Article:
Hunting Accident File > Safe Hunting?: > 2007

SD - dog blows off hunter's arm

By Jonnie Taté Finn
[email protected]

BRANDON - Russell Stough feels constant pain in his right arm. Sometimes it's like razor blades have been dragged over his fingers. Other times it's as though his hand is bent backward or that it's swollen to 20 times its normal size and about to explode.

The thing is, most of his arm isn't there. It stops just above where an elbow should be.

"They call it phantom pain, where the brain thinks the arm is still there," said Stough, 33, whose right arm was amputated last month after a freak hunting accident. "The pain is so severe. Sometimes I feel the exact pain as I did on that day."

As Stough works to recover, friends, family and area businesses are stepping up to help with medical bills. They will host a benefit at 5:30 p.m. Feb. 3 at the Brandon Golf Course to help the family move forward.

Goose hunting trip gone terribly wrong

On Dec. 14, Stough of Brandon was hunting geese on private land northwest of Pierre with clients and associates as part of an annual trip with his employer, Midwest Truck Insurance of Brandon.

Though Stough refused to say more about the incident, citing his emotional frailty, it is described in an official report from the South Dakota Department of Game, Fish and Parks.

According to the report and Stanley County Conservation Officer Josh Carr, Stough ran out of shotgun shells while hunting and went to his hunting partner for more. His partner was retrieving a goose at the time, and as Stough approached, a flock of geese flew overhead. As Stough and the other hunter crouched down to hide from the geese, the other hunter laid down his gun, a semiautomatic 12-gauge shotgun.

Then a dog the two were hunting with stepped on the trigger, and the gun went off less than six inches away from Stough. The blast hit him just below the elbow of his right arm, according to the report.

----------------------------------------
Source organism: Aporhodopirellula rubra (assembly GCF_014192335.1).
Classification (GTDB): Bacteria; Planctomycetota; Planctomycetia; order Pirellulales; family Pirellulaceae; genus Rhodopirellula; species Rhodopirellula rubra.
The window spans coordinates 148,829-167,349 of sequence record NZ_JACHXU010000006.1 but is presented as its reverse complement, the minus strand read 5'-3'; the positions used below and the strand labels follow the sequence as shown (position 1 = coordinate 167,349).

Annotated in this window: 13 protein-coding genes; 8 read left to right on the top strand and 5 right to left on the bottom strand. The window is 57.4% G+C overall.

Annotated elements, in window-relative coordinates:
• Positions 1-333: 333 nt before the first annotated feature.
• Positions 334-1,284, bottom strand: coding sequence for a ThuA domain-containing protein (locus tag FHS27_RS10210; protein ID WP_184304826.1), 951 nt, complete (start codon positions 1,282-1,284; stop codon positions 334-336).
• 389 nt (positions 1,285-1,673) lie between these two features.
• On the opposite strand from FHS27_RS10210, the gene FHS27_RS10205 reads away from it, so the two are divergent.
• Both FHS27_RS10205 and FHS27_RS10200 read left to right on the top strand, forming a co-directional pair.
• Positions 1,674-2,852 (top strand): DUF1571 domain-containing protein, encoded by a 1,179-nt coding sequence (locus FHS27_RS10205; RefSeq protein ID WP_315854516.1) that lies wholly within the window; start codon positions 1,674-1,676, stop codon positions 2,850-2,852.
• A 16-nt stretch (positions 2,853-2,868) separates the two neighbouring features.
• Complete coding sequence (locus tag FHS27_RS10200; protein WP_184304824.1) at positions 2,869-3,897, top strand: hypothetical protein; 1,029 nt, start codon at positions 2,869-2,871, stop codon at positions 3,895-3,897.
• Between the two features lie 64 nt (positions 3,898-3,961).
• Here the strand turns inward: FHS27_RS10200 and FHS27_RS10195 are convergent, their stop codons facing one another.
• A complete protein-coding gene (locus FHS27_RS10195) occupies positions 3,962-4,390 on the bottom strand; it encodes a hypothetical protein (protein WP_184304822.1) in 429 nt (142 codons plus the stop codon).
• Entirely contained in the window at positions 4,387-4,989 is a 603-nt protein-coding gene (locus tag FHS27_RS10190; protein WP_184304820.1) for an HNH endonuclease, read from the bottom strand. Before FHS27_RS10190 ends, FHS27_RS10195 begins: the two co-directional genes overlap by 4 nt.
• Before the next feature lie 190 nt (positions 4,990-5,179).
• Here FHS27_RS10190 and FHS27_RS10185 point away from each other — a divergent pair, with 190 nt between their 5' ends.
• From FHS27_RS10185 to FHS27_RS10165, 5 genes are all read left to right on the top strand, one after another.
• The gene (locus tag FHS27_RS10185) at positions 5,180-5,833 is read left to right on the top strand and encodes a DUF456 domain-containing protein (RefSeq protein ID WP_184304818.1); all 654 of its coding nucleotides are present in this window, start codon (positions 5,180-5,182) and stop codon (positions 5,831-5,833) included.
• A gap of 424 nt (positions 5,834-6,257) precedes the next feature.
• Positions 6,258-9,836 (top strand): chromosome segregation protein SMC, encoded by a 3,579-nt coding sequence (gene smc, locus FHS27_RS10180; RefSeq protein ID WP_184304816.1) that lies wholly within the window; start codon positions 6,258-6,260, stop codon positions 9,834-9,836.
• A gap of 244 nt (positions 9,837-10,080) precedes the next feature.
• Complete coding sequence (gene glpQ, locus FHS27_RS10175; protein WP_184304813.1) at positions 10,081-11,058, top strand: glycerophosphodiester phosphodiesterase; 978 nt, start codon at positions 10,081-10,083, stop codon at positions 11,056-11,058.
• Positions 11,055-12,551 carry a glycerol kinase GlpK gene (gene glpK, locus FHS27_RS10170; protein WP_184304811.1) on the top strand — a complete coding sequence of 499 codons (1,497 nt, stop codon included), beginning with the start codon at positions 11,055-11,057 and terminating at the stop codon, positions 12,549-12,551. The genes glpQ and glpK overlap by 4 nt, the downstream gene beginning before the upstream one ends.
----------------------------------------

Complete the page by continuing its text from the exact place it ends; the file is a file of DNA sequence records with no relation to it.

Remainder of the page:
Because Stough was about a half-mile from the rest of the hunting party, he and his hunting partner had to walk to meet them. The group then began the 18-mile trip to Pierre. An ambulance met Stough along the route and transported him to St. Mary's Healthcare Center in Pierre.

Stough picked up the story from there.

"It was too much of a trauma for them to handle, so they called hospitals in Minneapolis, Rochester, Sioux Falls and Denver," Stough said. "Finally, the (University of Nebraska Medical Center in Omaha) accepted me. I flew out of Pierre at 9:30 (p.m.)

"I remember all of it. I was conscious the whole time. I even remember the ambulance workers' names. It's what kept me going. I had to stay focused, because I knew I was losing a lot of blood," he said.

"It was 10:50 (p.m.) when I got to Omaha. And it was a little after 2 (a.m.) when I went into surgery."

The surgery lasted more than seven hours.

Doctors couldn't save the arm, so it was amputated above the elbow. Stough was in the hospital for a week before he came home on Dec. 21. An infection brought Stough back to Omaha two days after Christmas, and since then, he's gone back several times for checkups and pain management.

Loss of limb prompts difficult emotions
Eric Watson, an orthopedic surgeon at the Orthopedic Institute in Sioux Falls, performs two or three amputations a month. Watson is not Stough's doctor. Although he works primarily with lower extremities, such as feet and ankles, Watson is familiar with an amputee's emotional and physical states of mind.

"People who undergo a traumatic amputation generally have a harder time dealing with it than, say, someone who has diabetes and has been in pain for a long period of time," Watson said. "If they were perfectly normal beforehand, it's more difficult, emotionally."